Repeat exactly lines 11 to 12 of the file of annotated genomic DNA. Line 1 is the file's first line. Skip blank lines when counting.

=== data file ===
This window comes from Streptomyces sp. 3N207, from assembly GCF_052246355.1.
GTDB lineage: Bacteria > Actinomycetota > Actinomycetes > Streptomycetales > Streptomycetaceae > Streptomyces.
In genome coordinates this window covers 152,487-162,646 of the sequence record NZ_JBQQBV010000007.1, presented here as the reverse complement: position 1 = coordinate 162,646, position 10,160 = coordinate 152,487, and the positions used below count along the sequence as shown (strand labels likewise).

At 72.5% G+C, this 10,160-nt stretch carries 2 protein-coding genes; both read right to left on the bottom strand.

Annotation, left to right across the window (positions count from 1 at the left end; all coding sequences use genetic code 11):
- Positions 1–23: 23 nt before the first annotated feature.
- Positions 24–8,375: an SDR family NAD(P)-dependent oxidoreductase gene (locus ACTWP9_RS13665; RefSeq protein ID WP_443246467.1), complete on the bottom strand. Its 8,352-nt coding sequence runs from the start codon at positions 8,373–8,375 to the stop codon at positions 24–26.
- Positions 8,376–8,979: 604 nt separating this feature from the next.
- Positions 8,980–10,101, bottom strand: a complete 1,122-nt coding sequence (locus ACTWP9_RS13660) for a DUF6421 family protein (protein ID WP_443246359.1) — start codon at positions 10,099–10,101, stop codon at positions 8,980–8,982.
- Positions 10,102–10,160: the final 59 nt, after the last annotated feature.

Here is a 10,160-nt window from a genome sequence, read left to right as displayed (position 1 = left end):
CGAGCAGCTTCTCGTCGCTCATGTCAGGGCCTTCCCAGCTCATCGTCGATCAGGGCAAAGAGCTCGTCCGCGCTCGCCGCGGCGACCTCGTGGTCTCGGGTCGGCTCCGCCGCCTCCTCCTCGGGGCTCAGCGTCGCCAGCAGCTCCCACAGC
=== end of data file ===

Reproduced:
Here is a 10,160-nt window from a genome sequence, read left to right as displayed (position 1 = left end):
CGAGCAGCTTCTCGTCGCTCATGTCAGGGCCTTCCCAGCTCATCGTCGATCAGGGCAAAGAGCTCGTCCGCGCTCGCCGCGGCGACCTCGTGGTCTCGGGTCGGCTCCGCCGCCTCCTCCTCGGGGCTCAGCGTCGCCAGCAGCTCCCACAGC